After a wild night with a man she just met, Yumi Takigawa enters the convent of St. Clore as an apprentice nun. She hasn’t joined out of religious conviction. Her mother was a nun here, and died under mysterious circumstances when Takigawa was born, and she has come here to find out what really happened. She encounters all the necessary ingredients of a nunsploitation movie: lesbians, a lustful priest, plenty of whippings, lashings of torture, and tons o’ blasphemy
Watching this 1974 film (based on a comic series) is to realize that the terms “over the top”, “blasphemous”, “delirious” and “outrageous” are sorely inadequate. Most films of this kind promise much, but are hopelessly ham-handed in their execution. This is energetically shot, the colours are eye-poppingly sumptuous, the climactic torture sequence (involving our heroine bound naked by thorny vines and whipped with roses) is a jaw-dropper, and there’s even a touch of the supernatural. So is the merciless attack on religion, of a ferocity that one cannot imagine a Western filmmaker getting away with, especially in this day and age. Screen this at a Republican Party convention, and watch half the audience drop dead of a stroke. For connoisseurs of sleaze, you are about to encounter a masterpiece.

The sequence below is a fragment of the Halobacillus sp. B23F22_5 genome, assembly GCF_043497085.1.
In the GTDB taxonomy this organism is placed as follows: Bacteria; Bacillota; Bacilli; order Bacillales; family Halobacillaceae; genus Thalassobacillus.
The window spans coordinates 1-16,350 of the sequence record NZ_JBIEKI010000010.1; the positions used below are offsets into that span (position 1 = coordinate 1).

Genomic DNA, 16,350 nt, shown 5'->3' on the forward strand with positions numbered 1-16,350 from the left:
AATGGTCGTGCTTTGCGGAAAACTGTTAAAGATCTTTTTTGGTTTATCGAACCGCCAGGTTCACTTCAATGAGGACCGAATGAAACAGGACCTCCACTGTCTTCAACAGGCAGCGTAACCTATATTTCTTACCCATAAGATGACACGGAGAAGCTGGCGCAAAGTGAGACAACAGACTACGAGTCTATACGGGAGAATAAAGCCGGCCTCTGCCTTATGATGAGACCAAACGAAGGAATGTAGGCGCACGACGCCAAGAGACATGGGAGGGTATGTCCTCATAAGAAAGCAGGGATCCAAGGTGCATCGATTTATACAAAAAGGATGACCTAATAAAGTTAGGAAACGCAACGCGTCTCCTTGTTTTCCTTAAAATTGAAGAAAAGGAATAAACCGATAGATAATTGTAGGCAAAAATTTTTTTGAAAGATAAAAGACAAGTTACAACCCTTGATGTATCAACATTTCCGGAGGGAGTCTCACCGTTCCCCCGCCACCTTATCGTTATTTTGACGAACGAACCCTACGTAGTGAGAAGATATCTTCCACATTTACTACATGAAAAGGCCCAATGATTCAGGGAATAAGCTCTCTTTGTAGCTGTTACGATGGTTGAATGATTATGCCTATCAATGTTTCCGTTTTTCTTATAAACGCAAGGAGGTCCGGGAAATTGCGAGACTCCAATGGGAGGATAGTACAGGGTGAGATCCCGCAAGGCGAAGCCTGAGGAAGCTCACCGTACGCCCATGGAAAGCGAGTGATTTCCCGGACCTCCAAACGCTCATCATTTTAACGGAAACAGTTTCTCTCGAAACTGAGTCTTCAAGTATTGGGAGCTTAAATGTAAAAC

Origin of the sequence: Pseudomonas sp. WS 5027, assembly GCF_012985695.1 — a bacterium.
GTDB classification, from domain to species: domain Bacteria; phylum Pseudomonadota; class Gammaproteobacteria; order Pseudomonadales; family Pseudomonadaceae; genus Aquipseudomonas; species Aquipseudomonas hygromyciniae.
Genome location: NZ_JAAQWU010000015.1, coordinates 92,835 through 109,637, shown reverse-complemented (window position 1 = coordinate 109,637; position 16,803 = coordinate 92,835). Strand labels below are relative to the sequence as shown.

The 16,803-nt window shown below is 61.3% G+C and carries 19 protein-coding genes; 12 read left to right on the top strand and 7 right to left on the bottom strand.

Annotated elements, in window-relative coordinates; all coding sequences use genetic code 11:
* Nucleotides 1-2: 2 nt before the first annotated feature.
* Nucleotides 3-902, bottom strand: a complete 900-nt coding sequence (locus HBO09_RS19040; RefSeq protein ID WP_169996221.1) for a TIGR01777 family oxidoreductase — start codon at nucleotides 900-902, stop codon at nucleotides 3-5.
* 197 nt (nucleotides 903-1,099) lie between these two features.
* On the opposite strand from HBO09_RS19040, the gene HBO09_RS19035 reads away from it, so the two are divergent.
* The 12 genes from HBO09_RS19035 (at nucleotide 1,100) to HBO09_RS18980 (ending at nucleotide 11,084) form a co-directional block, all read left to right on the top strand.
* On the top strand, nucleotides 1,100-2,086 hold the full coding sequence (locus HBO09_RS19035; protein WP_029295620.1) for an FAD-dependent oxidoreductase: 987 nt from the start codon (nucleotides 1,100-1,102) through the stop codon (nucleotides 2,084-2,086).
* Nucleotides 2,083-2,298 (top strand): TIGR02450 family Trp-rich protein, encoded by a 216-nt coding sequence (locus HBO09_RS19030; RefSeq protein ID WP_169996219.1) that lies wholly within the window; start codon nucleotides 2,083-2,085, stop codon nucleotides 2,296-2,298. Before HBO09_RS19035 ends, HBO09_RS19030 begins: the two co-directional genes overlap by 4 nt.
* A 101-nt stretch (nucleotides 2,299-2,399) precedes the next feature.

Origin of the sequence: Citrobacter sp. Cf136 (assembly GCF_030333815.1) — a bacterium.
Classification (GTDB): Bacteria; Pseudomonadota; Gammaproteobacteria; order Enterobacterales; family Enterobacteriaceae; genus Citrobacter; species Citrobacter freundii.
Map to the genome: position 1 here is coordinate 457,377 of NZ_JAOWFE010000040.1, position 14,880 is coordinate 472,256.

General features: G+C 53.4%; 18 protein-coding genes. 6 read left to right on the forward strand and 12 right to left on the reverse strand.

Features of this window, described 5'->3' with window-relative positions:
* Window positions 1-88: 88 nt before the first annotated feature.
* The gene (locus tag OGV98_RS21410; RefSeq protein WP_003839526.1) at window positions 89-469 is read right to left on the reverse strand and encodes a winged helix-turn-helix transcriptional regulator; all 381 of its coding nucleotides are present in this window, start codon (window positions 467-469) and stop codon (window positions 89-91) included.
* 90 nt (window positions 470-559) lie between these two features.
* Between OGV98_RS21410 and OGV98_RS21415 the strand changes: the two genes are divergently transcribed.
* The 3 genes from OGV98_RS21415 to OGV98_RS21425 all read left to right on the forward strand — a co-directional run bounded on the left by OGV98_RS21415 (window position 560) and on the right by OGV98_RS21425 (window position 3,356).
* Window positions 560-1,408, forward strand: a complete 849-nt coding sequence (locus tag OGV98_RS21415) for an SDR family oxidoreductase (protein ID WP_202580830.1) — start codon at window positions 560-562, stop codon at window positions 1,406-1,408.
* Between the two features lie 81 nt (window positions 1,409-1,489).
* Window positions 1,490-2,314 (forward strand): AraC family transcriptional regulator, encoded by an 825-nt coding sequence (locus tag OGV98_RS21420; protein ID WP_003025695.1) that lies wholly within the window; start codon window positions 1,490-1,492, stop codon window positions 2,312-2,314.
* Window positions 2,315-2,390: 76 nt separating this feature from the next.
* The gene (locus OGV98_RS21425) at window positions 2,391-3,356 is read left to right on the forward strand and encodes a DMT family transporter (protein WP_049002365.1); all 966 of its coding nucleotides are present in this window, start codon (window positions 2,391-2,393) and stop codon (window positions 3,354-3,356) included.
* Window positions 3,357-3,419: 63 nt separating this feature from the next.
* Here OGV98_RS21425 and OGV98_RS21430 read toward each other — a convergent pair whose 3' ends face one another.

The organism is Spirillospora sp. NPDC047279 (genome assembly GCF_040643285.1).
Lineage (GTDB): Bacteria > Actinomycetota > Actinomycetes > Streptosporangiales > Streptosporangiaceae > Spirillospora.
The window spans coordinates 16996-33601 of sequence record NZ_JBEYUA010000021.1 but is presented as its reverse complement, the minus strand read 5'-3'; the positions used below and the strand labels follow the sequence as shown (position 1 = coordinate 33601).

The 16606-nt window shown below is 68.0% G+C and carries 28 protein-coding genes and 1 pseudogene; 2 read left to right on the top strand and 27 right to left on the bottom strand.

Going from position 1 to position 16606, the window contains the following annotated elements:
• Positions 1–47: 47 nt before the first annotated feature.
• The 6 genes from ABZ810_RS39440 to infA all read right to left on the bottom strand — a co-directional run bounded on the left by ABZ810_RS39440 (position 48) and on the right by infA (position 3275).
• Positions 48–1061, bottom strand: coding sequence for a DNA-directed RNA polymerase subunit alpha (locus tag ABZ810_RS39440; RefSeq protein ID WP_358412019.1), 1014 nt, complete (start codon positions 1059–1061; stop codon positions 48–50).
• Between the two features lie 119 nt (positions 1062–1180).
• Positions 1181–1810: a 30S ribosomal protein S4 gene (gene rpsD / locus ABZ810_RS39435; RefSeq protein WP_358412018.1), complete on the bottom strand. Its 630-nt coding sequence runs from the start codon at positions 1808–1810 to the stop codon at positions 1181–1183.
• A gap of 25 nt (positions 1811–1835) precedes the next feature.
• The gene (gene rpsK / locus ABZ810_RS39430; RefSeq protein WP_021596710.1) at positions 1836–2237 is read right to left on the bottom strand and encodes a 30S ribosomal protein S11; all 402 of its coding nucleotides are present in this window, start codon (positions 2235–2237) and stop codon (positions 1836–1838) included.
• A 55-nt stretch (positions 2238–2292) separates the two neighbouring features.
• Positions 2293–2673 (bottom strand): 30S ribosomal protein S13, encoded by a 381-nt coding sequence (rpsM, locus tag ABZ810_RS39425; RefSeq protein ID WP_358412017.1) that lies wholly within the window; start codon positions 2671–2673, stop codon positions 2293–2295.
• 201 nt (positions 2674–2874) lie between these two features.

The sound is the original Japanese mono. There is a little bit of buzz going on, but nothing severe. The job gets done, and this is a film that is over thirty years old now. The tones are certainly warm enough, and the sound isn’t thin.
The aspect ratio is the 1.85:1 indicated on the case, but is in fact a glorious 2.35:1 anamorphic widescreen (and believe me, director Norifumi Suzuki makes full use of the format, with frequent compositions gorgeous enough to bring a tear to your eye). The colours are very strong (though they do sometimes fluctuate), and print is in good shape, and is quite sharp. There is some grain at the start, but it soon almost completely vanishes. The blacks aren’t always as strong as they should be, however.
Apart from the trailer, the extras are two interviews. The first is with Takigawa, who talks about her experiences shooting the film. The second is with critic Risaku Kiridoushi. Though there are some interesting nuggets to pry from what he says, but he spends far too much time on endless redundancies and pointing out the completely obvious. The menu’s main screen is animated and scored.
You know how so many exploitation films seem so promising based on the poster or trailer? Here’s one that goes way, way beyond not only what it promises, but what you could possibly imagine. Believe the hype. This isn’t just the ultimate Japanese nunsploitation pic, it’s the ultimate nunsploitation film, period.
Special Features List
- Interview with Actress Yumi Takigawa
- Interview with Critic Risaku Kiridoushi
- Theatrical Trailer